Spirometric diagnosis of airway obstruction
According to the airway obstruction with FEV1/FVC <70%, an ROC curve was used to determine the best corresponding cut-off for FEV1/FEV6 (Figure 1). The area under the ROC curve was 0.989 (95% confidence interval [CI]: 0.987–0.990). The FEV1/FEV6 cut-off corresponding to the greatest sum of sensitivity and specificity was 75%. Table 2 shows the sensitivities and specificities of different thresholds of FEV1/FEV6 for prediction of FEV1/FVC <70%. When choosing an FEV1/FEV6 cut-off of 70%, specificity reached 100% but the sensitivity dropped to 44.1%. A fixed cut-off of FEV1/FEV6 <76% showed high sensitivity (98.0%) and specificity (90.8%) but a low PPV (63.6%). When using a fixed cut-off FEV1/FEV6 of 75%, sensitivity of 93.8%, specificity of 94.8%, PPV of 74.7%, NPV of 98.9%, accuracy of 94.7%, and CKC of 0.8, (95% CI: 0.786–0.814) were obtained, suggesting very good agreement between FEV1/FEV6 and FEV1/FVC. When using a fixed cut-off of FEV1/FEV6 <75%, the number of false-positive cases was 670 (5.2%) and false-negative cases was 130 (6.2%) (Table 3). In particular, false-negative cases were included in mild (n=102) and moderate (n=28) airway-obstruction groups (Table 4).
Comparison of FEV1/FVC < LLN with FEV1/FVC <70% or FEV1/FEV6 <75%
To detect airway obstruction, we compared FEV1/FVC LLN with a fixed cut-off of FEV1/FVC <70% or FEV1/FEV6 <75%. When using FEV1/FVC LLN, the prevalence of obstruction was 7.2%. However, when choosing a fixed cut-off of FEV1/FVC <70% and FEV1/FEV6 <75%, the prevalence of obstruction was 14.1% and 17.7%, respectively. Compared with FEV1/FVC LLN, a fixed cut-off of FEV1/FVC <70% showed 99.0% sensitivity, 92.6% specificity, 93.1% accuracy, 51.1% PPV, and 99.9% NPV. A fixed cut-off of FEV1/FEV6 <75% showed 99.9% sensitivity, 88.8% specificity, 89.6% accuracy, 41.0% PPV, and 99.9% NPV (Table 5). When grouped together according to age and FEV1 (%), a fixed cut-off of FEV1/FEV6 <75% was used to diagnose more airway obstruction in older individuals and those with mild–moderate stages (Table 6). With increasing age and severity of obstruction, the mean difference between FEV1/FEV6 and FEV1/FVC was increasingly larger because FEV6 was increasingly smaller than FVC.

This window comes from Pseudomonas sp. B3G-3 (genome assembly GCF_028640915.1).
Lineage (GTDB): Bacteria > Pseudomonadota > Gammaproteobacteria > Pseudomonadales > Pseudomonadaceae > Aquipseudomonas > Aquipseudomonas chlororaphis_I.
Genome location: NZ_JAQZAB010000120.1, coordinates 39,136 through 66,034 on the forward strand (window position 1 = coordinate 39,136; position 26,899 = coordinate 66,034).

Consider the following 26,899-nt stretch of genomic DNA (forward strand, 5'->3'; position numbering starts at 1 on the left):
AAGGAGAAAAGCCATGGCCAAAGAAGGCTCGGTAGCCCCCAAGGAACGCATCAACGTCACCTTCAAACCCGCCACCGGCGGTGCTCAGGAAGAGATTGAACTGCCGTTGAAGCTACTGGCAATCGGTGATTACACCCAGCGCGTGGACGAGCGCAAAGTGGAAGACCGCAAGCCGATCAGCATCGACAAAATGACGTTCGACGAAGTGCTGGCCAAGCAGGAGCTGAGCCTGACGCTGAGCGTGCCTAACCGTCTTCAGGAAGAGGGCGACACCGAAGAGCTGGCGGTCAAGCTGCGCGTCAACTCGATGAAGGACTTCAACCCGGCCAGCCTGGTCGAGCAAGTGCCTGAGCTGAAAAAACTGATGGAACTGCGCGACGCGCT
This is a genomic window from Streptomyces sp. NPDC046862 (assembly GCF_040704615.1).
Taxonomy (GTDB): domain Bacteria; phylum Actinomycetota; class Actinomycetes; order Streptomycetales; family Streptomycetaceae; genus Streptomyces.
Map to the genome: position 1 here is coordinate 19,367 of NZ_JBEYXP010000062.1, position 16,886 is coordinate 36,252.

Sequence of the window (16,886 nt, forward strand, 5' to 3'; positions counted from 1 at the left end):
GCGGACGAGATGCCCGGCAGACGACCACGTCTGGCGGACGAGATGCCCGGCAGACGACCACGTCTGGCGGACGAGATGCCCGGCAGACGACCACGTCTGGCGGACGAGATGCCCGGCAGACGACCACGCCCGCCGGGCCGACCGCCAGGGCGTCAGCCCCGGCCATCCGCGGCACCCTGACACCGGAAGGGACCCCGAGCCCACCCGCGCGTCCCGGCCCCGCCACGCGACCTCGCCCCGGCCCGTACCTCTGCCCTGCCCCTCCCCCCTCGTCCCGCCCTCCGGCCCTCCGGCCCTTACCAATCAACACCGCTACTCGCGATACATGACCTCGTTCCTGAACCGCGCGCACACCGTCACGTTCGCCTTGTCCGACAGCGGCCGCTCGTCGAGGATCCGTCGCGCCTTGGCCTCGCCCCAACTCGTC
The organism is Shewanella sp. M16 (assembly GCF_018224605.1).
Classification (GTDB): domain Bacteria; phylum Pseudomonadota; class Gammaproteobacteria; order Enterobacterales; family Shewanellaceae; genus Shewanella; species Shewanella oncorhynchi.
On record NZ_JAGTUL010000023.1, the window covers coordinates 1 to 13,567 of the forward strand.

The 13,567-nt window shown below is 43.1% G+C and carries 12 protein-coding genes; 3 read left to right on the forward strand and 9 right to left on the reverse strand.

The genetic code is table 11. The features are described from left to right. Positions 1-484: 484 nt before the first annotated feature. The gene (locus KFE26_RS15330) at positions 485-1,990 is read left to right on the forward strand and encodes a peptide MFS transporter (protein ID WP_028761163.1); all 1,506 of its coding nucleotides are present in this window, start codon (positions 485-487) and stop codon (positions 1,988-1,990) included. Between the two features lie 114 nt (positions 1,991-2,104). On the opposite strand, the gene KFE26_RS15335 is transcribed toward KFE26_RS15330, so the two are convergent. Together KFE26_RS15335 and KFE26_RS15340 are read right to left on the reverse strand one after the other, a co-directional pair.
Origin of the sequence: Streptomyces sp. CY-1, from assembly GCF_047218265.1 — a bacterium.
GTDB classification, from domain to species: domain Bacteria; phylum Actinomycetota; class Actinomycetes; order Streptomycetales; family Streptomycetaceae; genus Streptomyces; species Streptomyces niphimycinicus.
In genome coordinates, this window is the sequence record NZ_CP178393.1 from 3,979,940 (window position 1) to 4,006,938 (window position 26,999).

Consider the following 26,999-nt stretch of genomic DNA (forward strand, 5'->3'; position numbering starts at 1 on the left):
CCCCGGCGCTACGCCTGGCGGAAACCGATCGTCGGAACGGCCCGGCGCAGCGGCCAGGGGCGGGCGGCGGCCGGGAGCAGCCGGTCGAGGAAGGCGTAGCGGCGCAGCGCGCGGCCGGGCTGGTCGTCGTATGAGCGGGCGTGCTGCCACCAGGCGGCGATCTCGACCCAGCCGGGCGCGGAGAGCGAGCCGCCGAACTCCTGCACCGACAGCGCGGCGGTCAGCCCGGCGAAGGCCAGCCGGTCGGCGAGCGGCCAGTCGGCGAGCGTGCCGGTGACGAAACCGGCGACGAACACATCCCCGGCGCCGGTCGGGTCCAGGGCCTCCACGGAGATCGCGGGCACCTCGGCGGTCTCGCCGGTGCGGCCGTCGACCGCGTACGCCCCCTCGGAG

However, with increasing age, the mean difference between FEV1/FVC LLN and FEV1/FVC or FEV1/FEV6 showed only a slight difference. With increasing severity of obstruction, the mean difference between FEV1/FVC LLN and FEV1/FEV6 was larger than the mean difference between FEV1/FVC LLN and FEV1/FVC at mild–moderate stages of airway obstruction, but that was smaller than that at severe and very severe stages (Figures 2 and 3).
FEV1/FEV6 and FEV6 are reliable surrogates for FEV1/FVC and FVC to identify obstruction and restriction using spirometry. However, in previous studies, the cut-off values of FEV1/FEV6 for detecting airway obstruction were different among LLN or fixed ratios (70%–76%).6 LLN for FEV1/FEV6 is the most accurate for detecting airway obstruction, but many countries do not have pulmonary function reference equations of LLN for FEV1/FEV6 for local ethnic groups. Nevertheless, primary care clinicians have used handheld spirometric devices such as PiKo-6® or COPD-6™ without proper reference values for FEV1/FEV6. These two devices are inexpensive, and require less quality control of equipment, and no experienced personnel to carry out tests and analyses. The main purpose of the present study was to determine a fixed cut-off value for FEV1/FEV6 as a surrogate for FEV1/FVC for detecting airway obstruction in a Korean population.
The present study elicited two main findings. First, a fixed cut-off for FEV1/FEV6 as a good surrogate for FEV1/FVC for detecting airway obstruction in a Korean population was 75% with 93.8% sensitivity, 94.8% specificity, 74.7% PPV, 98.9 NPV, and good CKC (0.8). Second, a raised fixed cut-off value of FEV1/FEV6 <75% to improve sensitivity showed the tendency to over-diagnosis in the mild–moderate airflow limitation group compared with FEV1/FVC<70% were observed in the mild–moderate airflow limitation group compared with FEV1/FVC. Therefore, a raised and fixed cut-off value of FEV1/FEV6 <75% should be used with caution in older individuals or those with mild–moderate airflow limitation because this cut-off value can lead to over-diagnosis rather than under-diagnosis for airway obstruction screening. A fixed ratio of cut-off led to greater over-diagnosis in patients with mild airflow limitation than LLN, but it was less-time consuming, easier, and safer for patients. Additionally, recording FEV6 was more reproducible than FVC, less physically demanding for patients, and the results were more clear at the end of the test.22